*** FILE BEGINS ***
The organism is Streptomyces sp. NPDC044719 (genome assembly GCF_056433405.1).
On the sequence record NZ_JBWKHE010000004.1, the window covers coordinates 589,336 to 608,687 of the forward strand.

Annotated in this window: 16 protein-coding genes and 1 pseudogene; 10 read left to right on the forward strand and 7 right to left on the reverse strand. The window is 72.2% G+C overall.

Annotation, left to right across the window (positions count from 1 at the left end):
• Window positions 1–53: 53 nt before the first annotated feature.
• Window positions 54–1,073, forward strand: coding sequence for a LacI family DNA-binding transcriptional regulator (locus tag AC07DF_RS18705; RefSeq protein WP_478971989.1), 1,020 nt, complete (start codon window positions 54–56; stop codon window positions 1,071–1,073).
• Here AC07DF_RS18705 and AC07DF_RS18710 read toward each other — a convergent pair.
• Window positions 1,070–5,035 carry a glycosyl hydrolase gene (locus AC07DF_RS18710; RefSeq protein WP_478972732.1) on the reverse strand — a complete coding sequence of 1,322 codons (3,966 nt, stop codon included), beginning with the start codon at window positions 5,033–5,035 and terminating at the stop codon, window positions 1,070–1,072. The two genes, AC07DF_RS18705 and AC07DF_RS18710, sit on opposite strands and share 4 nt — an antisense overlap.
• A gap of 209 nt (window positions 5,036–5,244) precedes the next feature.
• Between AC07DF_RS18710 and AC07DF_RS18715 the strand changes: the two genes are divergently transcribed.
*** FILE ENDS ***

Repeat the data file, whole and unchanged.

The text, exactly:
The organism is Streptomyces sp. NPDC044719 (genome assembly GCF_056433405.1).
On the sequence record NZ_JBWKHE010000004.1, the window covers coordinates 589,336 to 608,687 of the forward strand.

Annotated in this window: 16 protein-coding genes and 1 pseudogene; 10 read left to right on the forward strand and 7 right to left on the reverse strand. The window is 72.2% G+C overall.

Annotation, left to right across the window (positions count from 1 at the left end):
• Window positions 1–53: 53 nt before the first annotated feature.
• Window positions 54–1,073, forward strand: coding sequence for a LacI family DNA-binding transcriptional regulator (locus tag AC07DF_RS18705; RefSeq protein WP_478971989.1), 1,020 nt, complete (start codon window positions 54–56; stop codon window positions 1,071–1,073).
• Here AC07DF_RS18705 and AC07DF_RS18710 read toward each other — a convergent pair.
• Window positions 1,070–5,035 carry a glycosyl hydrolase gene (locus AC07DF_RS18710; RefSeq protein WP_478972732.1) on the reverse strand — a complete coding sequence of 1,322 codons (3,966 nt, stop codon included), beginning with the start codon at window positions 5,033–5,035 and terminating at the stop codon, window positions 1,070–1,072. The two genes, AC07DF_RS18705 and AC07DF_RS18710, sit on opposite strands and share 4 nt — an antisense overlap.
• A gap of 209 nt (window positions 5,036–5,244) precedes the next feature.
• Between AC07DF_RS18710 and AC07DF_RS18715 the strand changes: the two genes are divergently transcribed.